When I put Michalean back in his stall he started pawing and chewing. He dumped over his water tub (that soaks a lot of shavings!). He hated the stall. Beth, Mom and I attended the youth exhibitors meeting. They gave us our packets which told us what order we would compete in in each class and exactly what we had to do in each class. That is when I handed in my music for my freestyle too.

We had some snacks and talked to a few other girls competing. Then I attended the information session put on by Byron. After that I felt like I knew a little more about what to expect. I was still very nervous! Byron had mentioned in the session that if your horse was not used to being cooped up you might want to make use of one of the arenas or round pens to give them some exercise. Michalean is usually a drags his behind out of bed kind of horse but remembering how excited he had been to do our routine and how much he seemed to hate the stall Beth and I thought we had better do just that! We decided to give him his supplement first. Beth was pretty concerned about how pushy he was acting as I got his supplement ready. At home it is not hard to get him to politely wait for permission to eat his supplement. This time I was glad to have Beth’s help and she had to spank him! After he ate, we took him out for some exercise. He seemed to enjoy getting to work and his attitude was much improved after that. I also had the opportunity to go practice trailer loading with some of the other girls that morning. That was cool because Michalean always loads in trailers perfectly and he backs out when I pull on his tail as a cue. After that practice session I was up to having loaded him into four unfamiliar trailers without trouble!

The first event in the weekend was the Handling and Conditioning Class. I felt like I was a nervous wreck! I was about in the middle in the order of competitors. There were several friends who had come to watch me compete in the stands. I was super nervous in the class. Michalean did not want to pick up his foot on his injured leg. He did it, but not willingly. The worst thing was that he did not load in the trailer. I was very taken by surprise by this! I didn’t know what I should do. I knew what I would do at home in a training session but I wasn’t sure if I should do that in the arena in a class. In that class we placed sixth. Afterwards Dad helped me to understand what had happened. My next blog post is going to be a detailed explanation of what were our core problems and why I wasn't able to be as successful as I had hoped in the competition weekend. Dad is helping me with that one!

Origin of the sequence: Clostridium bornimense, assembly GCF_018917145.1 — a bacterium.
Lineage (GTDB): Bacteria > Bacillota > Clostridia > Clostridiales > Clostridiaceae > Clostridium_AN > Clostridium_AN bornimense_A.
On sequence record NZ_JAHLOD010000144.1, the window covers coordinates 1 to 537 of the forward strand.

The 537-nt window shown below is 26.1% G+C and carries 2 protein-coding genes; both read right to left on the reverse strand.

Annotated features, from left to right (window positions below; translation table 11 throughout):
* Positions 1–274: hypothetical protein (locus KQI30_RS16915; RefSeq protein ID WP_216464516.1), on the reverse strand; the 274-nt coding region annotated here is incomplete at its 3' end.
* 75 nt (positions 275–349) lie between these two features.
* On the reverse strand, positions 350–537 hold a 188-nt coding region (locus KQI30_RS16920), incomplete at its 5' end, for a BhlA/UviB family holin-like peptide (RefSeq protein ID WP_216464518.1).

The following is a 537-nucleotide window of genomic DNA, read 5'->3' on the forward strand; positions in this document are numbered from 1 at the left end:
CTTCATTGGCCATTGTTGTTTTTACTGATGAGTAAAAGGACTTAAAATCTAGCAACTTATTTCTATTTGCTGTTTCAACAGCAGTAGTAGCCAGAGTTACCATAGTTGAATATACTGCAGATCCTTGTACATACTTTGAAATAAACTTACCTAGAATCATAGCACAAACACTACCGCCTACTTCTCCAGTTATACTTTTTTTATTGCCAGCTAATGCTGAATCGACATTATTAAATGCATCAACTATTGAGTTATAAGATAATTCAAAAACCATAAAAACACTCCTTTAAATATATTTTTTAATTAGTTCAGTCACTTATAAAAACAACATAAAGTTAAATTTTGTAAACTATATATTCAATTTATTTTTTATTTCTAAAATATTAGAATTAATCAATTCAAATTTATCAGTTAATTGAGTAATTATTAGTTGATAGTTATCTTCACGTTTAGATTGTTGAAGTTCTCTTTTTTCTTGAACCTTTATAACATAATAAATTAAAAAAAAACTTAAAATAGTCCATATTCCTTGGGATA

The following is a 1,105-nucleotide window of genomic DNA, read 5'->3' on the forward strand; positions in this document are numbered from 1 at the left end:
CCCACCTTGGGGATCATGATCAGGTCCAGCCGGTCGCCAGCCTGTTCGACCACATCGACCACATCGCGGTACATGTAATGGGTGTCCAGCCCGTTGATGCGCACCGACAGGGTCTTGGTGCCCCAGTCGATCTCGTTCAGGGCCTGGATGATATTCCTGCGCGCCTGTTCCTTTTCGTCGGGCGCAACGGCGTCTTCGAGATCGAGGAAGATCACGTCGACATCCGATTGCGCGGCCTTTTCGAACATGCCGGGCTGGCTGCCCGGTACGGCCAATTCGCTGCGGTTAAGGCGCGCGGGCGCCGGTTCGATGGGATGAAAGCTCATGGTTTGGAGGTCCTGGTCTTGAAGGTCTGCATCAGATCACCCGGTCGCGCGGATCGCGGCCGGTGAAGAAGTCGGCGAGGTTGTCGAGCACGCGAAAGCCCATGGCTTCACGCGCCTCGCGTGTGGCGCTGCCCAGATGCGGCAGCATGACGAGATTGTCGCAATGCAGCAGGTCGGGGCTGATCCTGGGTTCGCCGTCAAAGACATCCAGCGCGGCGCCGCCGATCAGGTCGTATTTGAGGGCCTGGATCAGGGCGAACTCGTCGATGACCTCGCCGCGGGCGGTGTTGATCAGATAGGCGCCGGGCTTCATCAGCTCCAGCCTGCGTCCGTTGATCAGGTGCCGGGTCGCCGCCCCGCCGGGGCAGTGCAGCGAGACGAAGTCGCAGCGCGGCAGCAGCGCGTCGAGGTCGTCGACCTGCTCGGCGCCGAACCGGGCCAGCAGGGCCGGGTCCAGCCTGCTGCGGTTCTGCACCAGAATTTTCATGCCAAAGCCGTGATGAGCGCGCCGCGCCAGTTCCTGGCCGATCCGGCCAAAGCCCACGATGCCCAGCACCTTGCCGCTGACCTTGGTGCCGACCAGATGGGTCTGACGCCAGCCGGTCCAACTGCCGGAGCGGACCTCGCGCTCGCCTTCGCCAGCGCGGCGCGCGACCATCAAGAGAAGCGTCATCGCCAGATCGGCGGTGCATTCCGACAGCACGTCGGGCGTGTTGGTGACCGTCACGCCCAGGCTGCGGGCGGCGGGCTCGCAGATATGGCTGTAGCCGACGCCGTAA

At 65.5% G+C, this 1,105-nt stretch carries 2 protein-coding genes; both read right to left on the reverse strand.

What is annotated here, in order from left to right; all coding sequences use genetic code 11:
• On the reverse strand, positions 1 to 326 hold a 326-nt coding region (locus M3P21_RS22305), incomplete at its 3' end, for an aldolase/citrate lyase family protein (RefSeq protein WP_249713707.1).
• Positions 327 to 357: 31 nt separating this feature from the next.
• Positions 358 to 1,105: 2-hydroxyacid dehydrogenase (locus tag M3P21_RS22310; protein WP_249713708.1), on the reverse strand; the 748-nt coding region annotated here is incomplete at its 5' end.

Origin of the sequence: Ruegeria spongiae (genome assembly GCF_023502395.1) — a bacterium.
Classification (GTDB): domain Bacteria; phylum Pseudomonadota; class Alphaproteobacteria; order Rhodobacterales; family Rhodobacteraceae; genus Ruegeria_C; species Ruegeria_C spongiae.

Before the trail class Dad helped me feel more prepared for it. We found a good spot to practice and worked on getting ready to compete again. The trail class went great. I was very happy with Michalean. We only placed sixth but I felt that Mickey had paid attention and tried to do what I asked him.

Saturday morning Michalean was swollen around the wound area. Since cold hose for fifteen minutes wasn’t available we scooped some ice out of the cooler into a plastic bag and strapped that onto the wound area with duct tape. Twenty minutes of ice on helped a lot. 

Saturday morning seemed very long as we waited for freestyle class. I was very disappointed in our performance of our routine. We placed seventh out of the fourteen. I liked my song and the routine I had planned but Michalean refused the teeter totter. It had been going okay in practice and I did not anticipate a problem here. Of course there wasn’t really any practice for Mickey the last week, but I still did not expect this problem either! It was hard, frustrating, and disappointing. We still placed seventh in the freestyle class because some other competitors had some issues too. I re-iced Michalean as soon as we were done in the arena.
Our overall result was seventh place. 

The two days of the competition seemed short. Some of the time flew by super-fast and some of it drug by (Saturday morning!). I had two television interviewers talk to me, one from Channel 9 and one from Ride TV. The Ride TV interviewer also kept following me around and taking video of me just taking care of Mickey or whatever I happened to be doing with Mickey. That makes you feel kind of strange, I tried to just act like he wasn’t there if he wasn’t talking to me.
Overall I placed seventh. I did not reach my goal which was to be in the top three. I found it kind of strange that so many people constantly were telling me what a good job I did. It is nice of them and everything but I did not do the job I wanted to. I felt that our performance was pretty bad. Dad is going to help me write my next blog post which will be an analysis of where and how I fell short of my goals for this journey.

One of the reasons I wanted to do this was to improve my horsemanship skills. I succeeded in that goal, Dad says I have improved phenomenally! Some of my favorite memories of the last hundred and eleven days were working with Michalean at liberty. I was not good enough at horsemanship to do that before I started on this adventure! A lot of things are better for me in working with horses now, I have a lot more confidence in my ability to be a leader to different horses now.